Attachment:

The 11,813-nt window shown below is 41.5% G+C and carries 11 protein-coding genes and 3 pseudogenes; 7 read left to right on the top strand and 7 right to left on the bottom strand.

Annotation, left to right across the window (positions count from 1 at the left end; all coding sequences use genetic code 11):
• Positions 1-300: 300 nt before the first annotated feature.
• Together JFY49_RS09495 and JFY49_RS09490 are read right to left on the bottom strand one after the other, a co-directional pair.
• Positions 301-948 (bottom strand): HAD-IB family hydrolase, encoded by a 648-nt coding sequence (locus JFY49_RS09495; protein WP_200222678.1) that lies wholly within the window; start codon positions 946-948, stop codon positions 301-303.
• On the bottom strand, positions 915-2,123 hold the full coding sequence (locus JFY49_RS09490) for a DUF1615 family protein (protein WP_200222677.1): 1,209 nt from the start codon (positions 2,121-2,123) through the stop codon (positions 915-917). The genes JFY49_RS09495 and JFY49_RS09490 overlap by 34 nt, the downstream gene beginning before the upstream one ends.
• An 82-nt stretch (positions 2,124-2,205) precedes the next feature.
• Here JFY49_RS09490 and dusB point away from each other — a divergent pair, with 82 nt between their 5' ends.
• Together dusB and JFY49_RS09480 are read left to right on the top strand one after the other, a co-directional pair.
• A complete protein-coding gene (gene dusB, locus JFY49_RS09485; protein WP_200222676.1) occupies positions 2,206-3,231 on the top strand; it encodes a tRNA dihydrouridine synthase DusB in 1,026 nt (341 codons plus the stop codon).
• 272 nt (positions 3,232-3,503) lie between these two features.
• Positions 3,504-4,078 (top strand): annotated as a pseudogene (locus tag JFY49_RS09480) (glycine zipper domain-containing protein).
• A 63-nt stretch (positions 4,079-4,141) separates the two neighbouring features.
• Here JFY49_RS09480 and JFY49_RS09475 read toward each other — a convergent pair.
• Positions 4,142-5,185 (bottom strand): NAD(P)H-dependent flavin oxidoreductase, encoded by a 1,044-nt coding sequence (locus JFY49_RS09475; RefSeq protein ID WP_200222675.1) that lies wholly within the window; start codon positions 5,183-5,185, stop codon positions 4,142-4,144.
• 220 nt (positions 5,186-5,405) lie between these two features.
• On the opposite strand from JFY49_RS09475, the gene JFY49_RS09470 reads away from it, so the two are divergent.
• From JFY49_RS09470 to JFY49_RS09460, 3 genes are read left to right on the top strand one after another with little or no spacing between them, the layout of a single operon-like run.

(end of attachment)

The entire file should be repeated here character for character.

The 11,813-nt window shown below is 41.5% G+C and carries 11 protein-coding genes and 3 pseudogenes; 7 read left to right on the top strand and 7 right to left on the bottom strand.

Annotation, left to right across the window (positions count from 1 at the left end; all coding sequences use genetic code 11):
• Positions 1-300: 300 nt before the first annotated feature.
• Together JFY49_RS09495 and JFY49_RS09490 are read right to left on the bottom strand one after the other, a co-directional pair.
• Positions 301-948 (bottom strand): HAD-IB family hydrolase, encoded by a 648-nt coding sequence (locus JFY49_RS09495; protein WP_200222678.1) that lies wholly within the window; start codon positions 946-948, stop codon positions 301-303.
• On the bottom strand, positions 915-2,123 hold the full coding sequence (locus JFY49_RS09490) for a DUF1615 family protein (protein WP_200222677.1): 1,209 nt from the start codon (positions 2,121-2,123) through the stop codon (positions 915-917). The genes JFY49_RS09495 and JFY49_RS09490 overlap by 34 nt, the downstream gene beginning before the upstream one ends.
• An 82-nt stretch (positions 2,124-2,205) precedes the next feature.
• Here JFY49_RS09490 and dusB point away from each other — a divergent pair, with 82 nt between their 5' ends.
• Together dusB and JFY49_RS09480 are read left to right on the top strand one after the other, a co-directional pair.
• A complete protein-coding gene (gene dusB, locus JFY49_RS09485; protein WP_200222676.1) occupies positions 2,206-3,231 on the top strand; it encodes a tRNA dihydrouridine synthase DusB in 1,026 nt (341 codons plus the stop codon).
• 272 nt (positions 3,232-3,503) lie between these two features.
• Positions 3,504-4,078 (top strand): annotated as a pseudogene (locus tag JFY49_RS09480) (glycine zipper domain-containing protein).
• A 63-nt stretch (positions 4,079-4,141) separates the two neighbouring features.
• Here JFY49_RS09480 and JFY49_RS09475 read toward each other — a convergent pair.
• Positions 4,142-5,185 (bottom strand): NAD(P)H-dependent flavin oxidoreductase, encoded by a 1,044-nt coding sequence (locus JFY49_RS09475; RefSeq protein ID WP_200222675.1) that lies wholly within the window; start codon positions 5,183-5,185, stop codon positions 4,142-4,144.
• 220 nt (positions 5,186-5,405) lie between these two features.
• On the opposite strand from JFY49_RS09475, the gene JFY49_RS09470 reads away from it, so the two are divergent.
• From JFY49_RS09470 to JFY49_RS09460, 3 genes are read left to right on the top strand one after another with little or no spacing between them, the layout of a single operon-like run.